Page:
One of the ways LEGO achieved this was through their innovation management system to foster innovation while remaining true to their core brand. Starting with incremental changes, carefully evaluating alignment with core values and prioritising the things that build on existing strengths. 

A customer-centric approach

A key component of LEGO's success was its customer-centric approach. Arts organisations already gather insights and analyse patterns of demand, though not always across the entire organisation. And while they might know a lot about existing audiences, understanding the needs of potential audiences is often missing. This runs the risk of making customer-driven decisions based solely on an existing customer base, potentially missing the opportunity to find a new market. 

LEGO engaged customers in the innovation process by inviting them to participate in co-creation activities, collaborating with adult fans to develop new product ideas, gather feedback on prototypes, and refine designs, ultimately leading to fully customisable experiences. 

If the arts were to do the same, they would need to think about audiences they’re missing and what it would take to improve the experience for them. For example, recently the City of Birmingham Symphony Orchestra decided to allow phones in concerts, a potentially divisive move but one that acknowledged how younger audiences like to engage with entertainment. It was a step toward embracing modern habits, increasing accessibility and harnessing the power of social proof. 

LEGO's partnerships with other brands, like Star Wars, opened up new markets, and expanded its customer base. Similarly, the Birmingham Royal Ballet's collaboration with Black Sabbath, and Birmingham Hippodrome and Rambert's take on Peaky Blinders brought fresh perspectives and attracted new audiences. Both are great examples of the ability of the arts to tap into popular culture while remaining true to core values.

Collaboration and maintaining discipline

Cross-departmental collaboration allowed LEGO to innovate successfully because individual departments were not left to work in isolation. Ideas were shared and teams were aligned to common goals.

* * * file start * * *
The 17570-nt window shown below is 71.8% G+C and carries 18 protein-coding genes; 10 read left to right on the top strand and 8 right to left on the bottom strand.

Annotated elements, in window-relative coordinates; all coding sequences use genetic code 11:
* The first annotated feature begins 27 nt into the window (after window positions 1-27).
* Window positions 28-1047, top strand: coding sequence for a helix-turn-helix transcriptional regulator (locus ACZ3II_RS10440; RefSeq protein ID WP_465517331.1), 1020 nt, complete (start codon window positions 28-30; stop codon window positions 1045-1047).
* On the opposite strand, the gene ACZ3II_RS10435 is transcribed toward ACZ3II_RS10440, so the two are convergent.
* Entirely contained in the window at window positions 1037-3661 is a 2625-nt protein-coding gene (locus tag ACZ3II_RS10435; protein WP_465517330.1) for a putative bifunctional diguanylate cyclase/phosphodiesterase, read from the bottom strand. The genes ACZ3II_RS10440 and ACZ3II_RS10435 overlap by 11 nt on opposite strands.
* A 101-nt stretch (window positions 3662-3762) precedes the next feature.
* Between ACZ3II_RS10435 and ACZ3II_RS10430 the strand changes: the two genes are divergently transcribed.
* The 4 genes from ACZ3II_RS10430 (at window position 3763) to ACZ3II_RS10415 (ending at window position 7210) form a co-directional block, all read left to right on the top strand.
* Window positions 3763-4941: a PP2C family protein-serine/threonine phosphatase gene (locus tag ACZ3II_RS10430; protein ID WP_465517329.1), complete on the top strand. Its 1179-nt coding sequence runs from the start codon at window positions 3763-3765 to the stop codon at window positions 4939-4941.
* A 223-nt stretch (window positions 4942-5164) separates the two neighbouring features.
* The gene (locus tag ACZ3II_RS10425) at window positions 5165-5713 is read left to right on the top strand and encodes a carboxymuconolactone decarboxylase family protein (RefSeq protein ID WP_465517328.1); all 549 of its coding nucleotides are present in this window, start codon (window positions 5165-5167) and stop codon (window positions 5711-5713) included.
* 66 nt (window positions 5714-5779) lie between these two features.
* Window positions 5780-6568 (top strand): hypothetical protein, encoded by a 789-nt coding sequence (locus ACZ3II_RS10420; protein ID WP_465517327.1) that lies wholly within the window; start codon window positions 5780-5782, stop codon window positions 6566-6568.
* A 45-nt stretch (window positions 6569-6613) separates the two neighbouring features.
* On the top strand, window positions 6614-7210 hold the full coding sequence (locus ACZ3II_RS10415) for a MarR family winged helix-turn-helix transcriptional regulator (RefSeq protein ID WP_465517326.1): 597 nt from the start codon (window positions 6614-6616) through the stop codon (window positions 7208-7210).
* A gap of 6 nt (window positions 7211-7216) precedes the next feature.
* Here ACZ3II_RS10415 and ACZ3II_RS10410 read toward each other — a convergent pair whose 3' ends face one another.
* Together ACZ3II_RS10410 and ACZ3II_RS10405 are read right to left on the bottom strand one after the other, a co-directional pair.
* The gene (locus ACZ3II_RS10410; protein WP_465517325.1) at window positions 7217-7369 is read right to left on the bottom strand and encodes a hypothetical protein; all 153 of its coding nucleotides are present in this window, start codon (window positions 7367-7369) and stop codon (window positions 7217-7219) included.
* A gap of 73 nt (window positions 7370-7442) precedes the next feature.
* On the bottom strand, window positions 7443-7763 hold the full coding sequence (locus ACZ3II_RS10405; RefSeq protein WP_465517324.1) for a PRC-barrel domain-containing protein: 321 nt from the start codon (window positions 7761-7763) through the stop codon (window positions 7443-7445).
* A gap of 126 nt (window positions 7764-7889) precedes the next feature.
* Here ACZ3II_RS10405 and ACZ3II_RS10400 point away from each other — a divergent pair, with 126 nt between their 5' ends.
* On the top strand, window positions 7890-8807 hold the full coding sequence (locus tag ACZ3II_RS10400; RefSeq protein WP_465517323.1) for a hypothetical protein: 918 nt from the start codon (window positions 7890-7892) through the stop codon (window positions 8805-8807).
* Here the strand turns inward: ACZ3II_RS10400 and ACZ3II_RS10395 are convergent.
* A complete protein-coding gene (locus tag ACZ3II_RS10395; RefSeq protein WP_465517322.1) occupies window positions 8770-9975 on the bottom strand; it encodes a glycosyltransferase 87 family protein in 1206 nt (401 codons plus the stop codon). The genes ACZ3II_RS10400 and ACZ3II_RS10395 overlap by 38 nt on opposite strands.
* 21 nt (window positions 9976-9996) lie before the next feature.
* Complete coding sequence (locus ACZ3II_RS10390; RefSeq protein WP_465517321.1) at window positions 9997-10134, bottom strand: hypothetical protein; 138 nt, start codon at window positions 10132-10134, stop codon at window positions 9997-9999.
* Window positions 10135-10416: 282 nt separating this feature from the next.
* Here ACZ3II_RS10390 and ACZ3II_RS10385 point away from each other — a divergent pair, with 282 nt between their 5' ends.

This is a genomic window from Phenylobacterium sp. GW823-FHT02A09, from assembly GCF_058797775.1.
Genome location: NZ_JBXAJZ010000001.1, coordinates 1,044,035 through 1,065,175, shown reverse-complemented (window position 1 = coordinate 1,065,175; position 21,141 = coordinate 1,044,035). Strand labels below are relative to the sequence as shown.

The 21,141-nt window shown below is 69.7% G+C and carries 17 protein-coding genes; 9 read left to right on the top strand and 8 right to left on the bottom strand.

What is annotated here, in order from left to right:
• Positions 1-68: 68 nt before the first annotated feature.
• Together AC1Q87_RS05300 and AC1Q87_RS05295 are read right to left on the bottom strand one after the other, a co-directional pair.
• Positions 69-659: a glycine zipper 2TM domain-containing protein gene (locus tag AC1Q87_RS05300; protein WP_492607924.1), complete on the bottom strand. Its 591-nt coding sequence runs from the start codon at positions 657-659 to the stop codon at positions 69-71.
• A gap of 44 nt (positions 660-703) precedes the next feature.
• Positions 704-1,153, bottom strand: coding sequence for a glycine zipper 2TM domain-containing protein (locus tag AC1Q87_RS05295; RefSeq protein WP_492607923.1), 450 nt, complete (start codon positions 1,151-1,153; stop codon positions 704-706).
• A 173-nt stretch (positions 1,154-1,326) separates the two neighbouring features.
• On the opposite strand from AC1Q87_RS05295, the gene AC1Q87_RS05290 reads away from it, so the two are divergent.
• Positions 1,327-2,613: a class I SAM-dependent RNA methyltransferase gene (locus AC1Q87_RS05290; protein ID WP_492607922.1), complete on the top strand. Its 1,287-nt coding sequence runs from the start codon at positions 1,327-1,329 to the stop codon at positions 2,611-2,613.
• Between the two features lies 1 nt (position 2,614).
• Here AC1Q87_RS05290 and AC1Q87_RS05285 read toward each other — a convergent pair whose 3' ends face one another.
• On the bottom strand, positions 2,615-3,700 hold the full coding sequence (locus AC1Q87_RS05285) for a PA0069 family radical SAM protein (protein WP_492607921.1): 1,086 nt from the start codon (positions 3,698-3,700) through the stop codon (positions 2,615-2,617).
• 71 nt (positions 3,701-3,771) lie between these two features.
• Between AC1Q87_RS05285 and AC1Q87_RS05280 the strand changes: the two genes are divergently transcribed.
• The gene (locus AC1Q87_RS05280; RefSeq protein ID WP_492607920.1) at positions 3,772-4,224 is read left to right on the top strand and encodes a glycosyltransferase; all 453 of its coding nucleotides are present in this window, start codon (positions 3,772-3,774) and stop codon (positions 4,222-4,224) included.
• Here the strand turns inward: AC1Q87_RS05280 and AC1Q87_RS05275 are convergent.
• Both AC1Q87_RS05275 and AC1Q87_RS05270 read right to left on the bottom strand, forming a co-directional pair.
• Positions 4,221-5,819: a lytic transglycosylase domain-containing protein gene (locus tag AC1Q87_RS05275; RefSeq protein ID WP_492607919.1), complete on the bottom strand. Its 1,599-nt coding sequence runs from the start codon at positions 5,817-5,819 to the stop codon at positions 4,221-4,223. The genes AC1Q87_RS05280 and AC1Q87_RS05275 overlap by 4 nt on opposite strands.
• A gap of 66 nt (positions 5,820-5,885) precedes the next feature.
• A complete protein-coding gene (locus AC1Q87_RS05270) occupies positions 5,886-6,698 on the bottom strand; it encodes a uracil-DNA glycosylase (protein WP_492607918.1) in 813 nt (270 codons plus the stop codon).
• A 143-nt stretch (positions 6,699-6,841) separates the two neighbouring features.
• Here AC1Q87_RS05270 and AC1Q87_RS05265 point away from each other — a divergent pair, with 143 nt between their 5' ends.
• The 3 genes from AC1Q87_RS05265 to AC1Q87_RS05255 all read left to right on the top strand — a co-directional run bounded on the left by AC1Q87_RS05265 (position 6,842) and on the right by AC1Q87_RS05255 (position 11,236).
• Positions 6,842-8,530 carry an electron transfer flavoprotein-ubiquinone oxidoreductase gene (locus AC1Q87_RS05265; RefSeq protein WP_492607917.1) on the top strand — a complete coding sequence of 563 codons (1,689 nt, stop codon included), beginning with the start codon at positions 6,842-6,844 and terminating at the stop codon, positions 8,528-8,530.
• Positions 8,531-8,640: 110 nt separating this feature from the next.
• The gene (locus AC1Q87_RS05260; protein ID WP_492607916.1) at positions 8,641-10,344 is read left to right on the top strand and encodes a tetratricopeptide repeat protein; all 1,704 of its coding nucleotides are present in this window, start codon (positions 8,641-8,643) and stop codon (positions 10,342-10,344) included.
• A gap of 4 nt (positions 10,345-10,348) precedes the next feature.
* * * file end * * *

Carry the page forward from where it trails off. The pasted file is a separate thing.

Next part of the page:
How many arts organisations have a cross-departmental working group for developing new ideas? How many arts organisations have a mechanism for allowing everyone in the organisation to put forward new ideas?

This is about empowering teams to pursue different ways of achieving results, being clear on the outcomes but experimenting with the processes. Jørgen Vig Knudstorp's leadership style encouraged a culture of experimentation while maintaining discipline in execution.  

Start small, test, refine, act: a process the National Theatre adopted before introducing early evening performances, first testing alternative start times with audiences in a major research study by Baker Richards. To reduce the risk, it identified the optimal time and the audience it was targeting before implementing the change.  

To maintain discipline in execution, ensure you set clear, shared objectives. Define measures of success to stay on track and ensure everyone has access to them. These are not just for measuring customer engagement, but also financial (difference to the bottom line) and social impact (what new audiences are coming).  

And it’s not just about optimising; it’s about exploring new possibilities and seeing where they lead. The journey may surprise you.

David Reece is Deputy Chief Executive at Baker Richards.
@BakerRichards | @davidnreece

This article, sponsored and contributed by Baker Richards, is part of a series sharing insights into how organisations in the arts and cultural sector can achieve their commercial potential.

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Photo of David Reece